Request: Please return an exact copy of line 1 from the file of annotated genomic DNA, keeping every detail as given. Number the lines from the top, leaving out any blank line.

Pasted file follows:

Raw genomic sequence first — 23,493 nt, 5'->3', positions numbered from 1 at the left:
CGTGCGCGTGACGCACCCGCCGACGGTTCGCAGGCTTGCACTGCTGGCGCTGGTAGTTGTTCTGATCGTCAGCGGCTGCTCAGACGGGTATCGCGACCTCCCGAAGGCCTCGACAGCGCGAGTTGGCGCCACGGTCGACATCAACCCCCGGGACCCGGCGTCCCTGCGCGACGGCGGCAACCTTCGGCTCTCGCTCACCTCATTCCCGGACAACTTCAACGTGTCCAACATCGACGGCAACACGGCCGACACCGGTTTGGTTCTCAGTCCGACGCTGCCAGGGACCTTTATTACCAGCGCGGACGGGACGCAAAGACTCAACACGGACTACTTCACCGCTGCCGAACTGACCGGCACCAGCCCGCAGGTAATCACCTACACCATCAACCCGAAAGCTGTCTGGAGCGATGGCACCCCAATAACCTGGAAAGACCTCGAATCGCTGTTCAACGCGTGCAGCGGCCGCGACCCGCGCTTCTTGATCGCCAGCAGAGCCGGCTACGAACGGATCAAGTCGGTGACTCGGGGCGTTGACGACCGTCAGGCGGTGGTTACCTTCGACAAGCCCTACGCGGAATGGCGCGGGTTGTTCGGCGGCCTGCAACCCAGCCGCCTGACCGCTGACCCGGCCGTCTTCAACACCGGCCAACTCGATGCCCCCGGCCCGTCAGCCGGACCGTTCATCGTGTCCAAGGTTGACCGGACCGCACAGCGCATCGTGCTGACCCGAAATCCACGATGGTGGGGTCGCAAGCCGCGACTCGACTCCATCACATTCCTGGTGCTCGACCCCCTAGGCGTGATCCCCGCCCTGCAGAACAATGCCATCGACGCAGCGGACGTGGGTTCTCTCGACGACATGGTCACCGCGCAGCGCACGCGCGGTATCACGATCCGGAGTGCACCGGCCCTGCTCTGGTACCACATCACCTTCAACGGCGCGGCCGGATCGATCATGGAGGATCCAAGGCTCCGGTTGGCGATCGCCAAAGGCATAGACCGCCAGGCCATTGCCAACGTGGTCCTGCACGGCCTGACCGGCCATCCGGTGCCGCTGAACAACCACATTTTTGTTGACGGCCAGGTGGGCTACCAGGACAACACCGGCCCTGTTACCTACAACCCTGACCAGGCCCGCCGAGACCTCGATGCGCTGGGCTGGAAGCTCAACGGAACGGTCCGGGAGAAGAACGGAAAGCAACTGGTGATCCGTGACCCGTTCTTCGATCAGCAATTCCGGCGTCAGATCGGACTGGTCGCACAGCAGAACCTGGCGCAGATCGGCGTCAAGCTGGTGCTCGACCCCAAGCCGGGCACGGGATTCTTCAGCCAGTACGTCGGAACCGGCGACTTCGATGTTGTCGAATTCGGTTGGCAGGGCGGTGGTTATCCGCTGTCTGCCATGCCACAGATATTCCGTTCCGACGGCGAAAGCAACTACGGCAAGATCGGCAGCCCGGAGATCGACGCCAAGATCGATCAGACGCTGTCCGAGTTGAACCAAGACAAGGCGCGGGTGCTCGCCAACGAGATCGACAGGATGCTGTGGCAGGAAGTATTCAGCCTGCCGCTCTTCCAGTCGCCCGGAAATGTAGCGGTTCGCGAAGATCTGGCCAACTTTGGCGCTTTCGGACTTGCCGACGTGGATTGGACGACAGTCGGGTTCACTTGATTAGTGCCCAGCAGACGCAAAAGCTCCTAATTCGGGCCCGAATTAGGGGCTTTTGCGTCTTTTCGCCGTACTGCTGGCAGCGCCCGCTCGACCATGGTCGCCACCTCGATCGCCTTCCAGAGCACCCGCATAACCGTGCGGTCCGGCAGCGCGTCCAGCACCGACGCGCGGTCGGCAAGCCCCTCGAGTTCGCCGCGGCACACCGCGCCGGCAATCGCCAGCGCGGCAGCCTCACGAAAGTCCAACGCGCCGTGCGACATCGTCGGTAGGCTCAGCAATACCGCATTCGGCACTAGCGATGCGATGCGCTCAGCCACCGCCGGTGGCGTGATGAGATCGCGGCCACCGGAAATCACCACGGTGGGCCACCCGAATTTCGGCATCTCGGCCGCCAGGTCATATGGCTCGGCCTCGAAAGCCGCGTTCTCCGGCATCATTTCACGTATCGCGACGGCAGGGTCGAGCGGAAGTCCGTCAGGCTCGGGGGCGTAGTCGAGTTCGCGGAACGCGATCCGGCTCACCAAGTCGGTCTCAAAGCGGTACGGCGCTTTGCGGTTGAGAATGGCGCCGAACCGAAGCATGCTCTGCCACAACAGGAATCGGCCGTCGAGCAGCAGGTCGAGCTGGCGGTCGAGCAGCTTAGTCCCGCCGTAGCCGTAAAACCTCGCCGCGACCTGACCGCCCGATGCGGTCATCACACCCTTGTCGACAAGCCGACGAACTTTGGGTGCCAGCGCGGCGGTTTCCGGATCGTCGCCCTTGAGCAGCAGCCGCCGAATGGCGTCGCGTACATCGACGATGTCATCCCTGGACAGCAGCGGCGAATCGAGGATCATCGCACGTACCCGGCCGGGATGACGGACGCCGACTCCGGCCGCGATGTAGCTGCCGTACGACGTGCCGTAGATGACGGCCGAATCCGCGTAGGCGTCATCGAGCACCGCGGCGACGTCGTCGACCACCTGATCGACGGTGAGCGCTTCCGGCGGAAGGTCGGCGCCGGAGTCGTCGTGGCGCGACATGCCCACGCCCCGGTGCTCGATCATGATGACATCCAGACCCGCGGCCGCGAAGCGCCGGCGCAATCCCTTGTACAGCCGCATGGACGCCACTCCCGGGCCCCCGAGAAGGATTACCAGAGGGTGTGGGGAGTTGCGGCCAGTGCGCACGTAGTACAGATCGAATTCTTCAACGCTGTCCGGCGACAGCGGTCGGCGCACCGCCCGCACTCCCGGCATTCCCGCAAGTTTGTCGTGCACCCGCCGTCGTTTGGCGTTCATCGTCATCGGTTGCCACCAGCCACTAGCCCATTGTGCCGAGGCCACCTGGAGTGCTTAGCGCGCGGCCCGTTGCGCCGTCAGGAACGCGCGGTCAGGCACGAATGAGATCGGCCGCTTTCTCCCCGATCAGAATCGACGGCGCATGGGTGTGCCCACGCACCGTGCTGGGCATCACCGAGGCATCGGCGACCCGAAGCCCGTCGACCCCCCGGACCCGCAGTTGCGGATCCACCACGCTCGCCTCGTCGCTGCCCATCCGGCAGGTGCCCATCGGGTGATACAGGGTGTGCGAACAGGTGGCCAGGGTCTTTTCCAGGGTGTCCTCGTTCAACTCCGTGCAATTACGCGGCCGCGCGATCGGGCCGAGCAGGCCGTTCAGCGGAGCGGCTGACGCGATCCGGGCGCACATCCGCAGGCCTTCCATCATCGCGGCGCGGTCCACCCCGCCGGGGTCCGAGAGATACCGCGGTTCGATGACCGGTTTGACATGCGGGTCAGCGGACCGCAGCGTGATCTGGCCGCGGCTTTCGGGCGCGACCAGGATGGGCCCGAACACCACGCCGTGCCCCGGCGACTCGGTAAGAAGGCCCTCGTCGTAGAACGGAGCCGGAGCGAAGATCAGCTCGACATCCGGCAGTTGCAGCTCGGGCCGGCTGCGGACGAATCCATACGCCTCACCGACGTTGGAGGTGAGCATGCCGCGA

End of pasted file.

Raw genomic sequence first — 23,493 nt, 5'->3', positions numbered from 1 at the left: